Nécib is a former French women's youth international having represented her nation at all levels for which she was eligible. At under-19 level, she played on the teams that reached the 2004 and 2005 editions of the UEFA Women's Under-19 Championship. With the under-20 team, Nécib played at the 2006 FIFA U-20 Women's World Championship scoring a goal in the group stage against Argentina as France reached the quarter-finals. Prior to playing in the U-20 Women's World Cup, Nécib made her senior international debut in February 2005 in a friendly match against Norway. Two years later in March 2007, Nécib scored her first senior international goal in a UEFA Women's Euro 2009 qualifying victory over Greece. She has participated in three major international tournaments for her country; the 2005 and 2009 editions of UEFA Women's Euro and the 2011 FIFA Women's World Cup. In the latter competition, Nécib acted as the playmaker and contributed to the team that finished in fourth place.

Selected league

The FA WSL, formerly given the working title FA Women's Super League, is the highest division of women's football in England. The league is run by the Football Association and began in April 2011. An initial eight teams currently compete in the league, which replaced the FA Women's Premier League as the highest level of women's football in England. As yet there is no system of promotion and relegation with the Women's Premier League, which continues to play a winter season. WSL seasons run from April until October, with teams playing 14 matches each, totalling 56 matches. The WSL champions and runners-up qualify for the UEFA Women's Champions League the following season. The current champions are Liverpool, who won the title in the 2013 season.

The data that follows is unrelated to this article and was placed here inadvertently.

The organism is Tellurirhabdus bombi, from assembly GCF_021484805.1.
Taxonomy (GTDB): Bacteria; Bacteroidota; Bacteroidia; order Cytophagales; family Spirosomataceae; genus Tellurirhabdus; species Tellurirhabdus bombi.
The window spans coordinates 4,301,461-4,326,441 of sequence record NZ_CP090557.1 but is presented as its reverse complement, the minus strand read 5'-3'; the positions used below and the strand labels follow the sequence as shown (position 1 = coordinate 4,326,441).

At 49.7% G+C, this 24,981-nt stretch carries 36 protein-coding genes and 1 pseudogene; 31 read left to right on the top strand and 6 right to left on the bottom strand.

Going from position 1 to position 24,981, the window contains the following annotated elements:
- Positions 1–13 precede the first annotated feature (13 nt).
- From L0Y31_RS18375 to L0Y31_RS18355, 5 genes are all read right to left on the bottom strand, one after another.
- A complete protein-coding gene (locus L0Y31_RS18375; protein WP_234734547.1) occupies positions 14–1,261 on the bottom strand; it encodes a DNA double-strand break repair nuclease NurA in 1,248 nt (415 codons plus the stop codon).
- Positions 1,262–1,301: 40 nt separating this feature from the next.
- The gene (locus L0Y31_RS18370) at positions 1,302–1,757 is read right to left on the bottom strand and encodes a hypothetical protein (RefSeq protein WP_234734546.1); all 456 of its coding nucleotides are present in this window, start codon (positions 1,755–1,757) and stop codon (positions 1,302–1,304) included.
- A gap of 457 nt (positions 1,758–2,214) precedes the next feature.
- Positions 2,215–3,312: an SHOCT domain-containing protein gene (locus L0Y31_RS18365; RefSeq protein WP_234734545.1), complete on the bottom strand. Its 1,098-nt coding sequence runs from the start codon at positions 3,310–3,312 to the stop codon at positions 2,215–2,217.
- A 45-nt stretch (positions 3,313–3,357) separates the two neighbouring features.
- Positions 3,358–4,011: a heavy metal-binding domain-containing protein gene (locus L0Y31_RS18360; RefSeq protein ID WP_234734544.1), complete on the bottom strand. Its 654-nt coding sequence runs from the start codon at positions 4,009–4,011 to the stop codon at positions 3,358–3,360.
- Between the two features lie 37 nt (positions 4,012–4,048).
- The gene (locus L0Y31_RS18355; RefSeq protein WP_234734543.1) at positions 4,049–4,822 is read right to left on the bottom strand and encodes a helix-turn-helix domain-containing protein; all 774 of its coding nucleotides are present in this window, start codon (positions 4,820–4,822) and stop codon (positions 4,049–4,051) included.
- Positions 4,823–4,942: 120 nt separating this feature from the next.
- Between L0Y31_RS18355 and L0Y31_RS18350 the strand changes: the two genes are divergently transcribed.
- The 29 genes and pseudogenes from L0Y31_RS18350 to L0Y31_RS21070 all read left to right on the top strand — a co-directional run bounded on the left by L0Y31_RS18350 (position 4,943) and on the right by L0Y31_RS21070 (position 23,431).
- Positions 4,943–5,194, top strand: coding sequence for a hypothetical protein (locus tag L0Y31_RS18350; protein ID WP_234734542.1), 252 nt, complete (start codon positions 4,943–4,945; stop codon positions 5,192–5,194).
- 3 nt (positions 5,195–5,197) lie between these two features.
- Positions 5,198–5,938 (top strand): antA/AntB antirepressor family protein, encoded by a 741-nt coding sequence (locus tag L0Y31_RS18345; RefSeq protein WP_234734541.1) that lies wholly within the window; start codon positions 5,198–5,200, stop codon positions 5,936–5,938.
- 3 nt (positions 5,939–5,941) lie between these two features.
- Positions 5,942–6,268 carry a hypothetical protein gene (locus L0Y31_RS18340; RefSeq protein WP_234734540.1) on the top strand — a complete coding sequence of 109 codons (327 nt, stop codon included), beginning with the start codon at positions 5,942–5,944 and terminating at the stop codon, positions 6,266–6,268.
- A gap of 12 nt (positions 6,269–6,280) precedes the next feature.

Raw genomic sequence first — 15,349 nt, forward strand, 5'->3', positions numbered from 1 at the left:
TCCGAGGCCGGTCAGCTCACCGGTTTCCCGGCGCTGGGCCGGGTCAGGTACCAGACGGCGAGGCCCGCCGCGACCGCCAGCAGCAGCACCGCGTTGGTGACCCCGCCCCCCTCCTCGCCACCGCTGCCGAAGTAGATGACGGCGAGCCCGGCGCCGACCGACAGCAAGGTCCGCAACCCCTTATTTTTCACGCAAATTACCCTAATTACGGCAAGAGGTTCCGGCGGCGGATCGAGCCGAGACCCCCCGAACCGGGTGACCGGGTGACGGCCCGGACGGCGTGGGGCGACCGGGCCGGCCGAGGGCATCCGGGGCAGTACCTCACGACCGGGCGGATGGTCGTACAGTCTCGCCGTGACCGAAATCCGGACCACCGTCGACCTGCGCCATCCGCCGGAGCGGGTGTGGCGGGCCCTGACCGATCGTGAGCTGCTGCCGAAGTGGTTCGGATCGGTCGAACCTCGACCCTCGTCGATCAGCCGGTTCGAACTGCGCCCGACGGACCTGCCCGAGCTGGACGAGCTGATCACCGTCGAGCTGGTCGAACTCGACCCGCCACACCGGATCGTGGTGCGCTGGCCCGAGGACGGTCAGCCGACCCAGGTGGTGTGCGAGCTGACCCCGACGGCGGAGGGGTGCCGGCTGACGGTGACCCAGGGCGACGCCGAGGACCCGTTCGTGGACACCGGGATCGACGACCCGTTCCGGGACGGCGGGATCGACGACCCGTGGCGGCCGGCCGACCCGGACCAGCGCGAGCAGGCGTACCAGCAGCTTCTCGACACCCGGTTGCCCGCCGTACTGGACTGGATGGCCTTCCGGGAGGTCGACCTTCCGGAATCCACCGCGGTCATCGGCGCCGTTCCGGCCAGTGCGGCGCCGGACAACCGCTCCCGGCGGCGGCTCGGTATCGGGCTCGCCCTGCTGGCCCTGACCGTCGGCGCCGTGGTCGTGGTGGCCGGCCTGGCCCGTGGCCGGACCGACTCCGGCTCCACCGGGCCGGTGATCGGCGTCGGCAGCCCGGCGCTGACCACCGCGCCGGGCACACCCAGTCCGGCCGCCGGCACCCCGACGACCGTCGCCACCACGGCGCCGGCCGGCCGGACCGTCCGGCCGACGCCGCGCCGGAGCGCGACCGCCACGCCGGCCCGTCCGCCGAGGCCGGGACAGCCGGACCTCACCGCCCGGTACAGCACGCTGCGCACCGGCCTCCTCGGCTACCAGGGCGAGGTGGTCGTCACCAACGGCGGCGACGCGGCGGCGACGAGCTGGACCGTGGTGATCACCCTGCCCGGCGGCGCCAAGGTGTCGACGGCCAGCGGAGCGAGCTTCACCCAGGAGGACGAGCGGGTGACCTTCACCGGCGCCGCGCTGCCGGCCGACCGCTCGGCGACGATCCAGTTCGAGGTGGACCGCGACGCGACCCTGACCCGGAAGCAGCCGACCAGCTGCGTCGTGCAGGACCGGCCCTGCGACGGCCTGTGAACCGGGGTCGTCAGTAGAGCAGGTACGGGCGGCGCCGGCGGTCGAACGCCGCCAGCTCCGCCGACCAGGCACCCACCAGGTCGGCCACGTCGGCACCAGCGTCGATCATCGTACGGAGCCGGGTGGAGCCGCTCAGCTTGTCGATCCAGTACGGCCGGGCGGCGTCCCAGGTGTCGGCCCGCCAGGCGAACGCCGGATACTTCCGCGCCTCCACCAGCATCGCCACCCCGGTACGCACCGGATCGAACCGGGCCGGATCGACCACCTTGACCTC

The official name The FA WSL and logo of the league were announced on 19 November 2010.

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Kuwait women's national football team, 2012

Members of the Kuwait women's national football team line up prior to their friendly match against Qatar, 2012.

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Sydney Leroux in 2012

Rapinoe takes a corner kick in the gold medal match at the 2012 London Olympics


Selected national team

The Central African Republic women's national football team represents the Central African Republic (CAR) in women's international football competitions. The team played two games in 2004 and a match in 2006 against Senegal that was recognised by FIFA, football's international governing body. The team has not participated in the Women's World Cup, but the country's youth national team has played in several matches and events, including an Under-19 World Cup qualifying competition in which the team lost in the semi-finals. As is the case across Africa, the women's game faces numerous challenges. Football was only formally organised in 2000, and there are only 400 players competing at the national level.

In the news

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Ways to contribute

  • Join: Add your name to the members list of the Women's football taskforce
  • Contribute: Check the Taskforce's Open task list and see if there's a task you would like to contribute to.
  • Assess existing articles: (see WP:WPFA for assistance) or nominate some of our existing B-class articles for Good Article (GA) or Featured Article (FA) status
  • Improve existing articles: Work on expanding articles in Category:Women's association football biography stubs with relevant content and citations
  • Project Tagging: Tag the talk pages for any articles that are within the scope of this project with {{Football|Women = yes}} and {{WikiProject Women's sport}}.
  • Translate: the page of clubs/players from corresponding articles in other language Wikipedia articles to English Wikipedia, if we have them as red links.
  • Recruit: editors who have contributed to articles related to women's football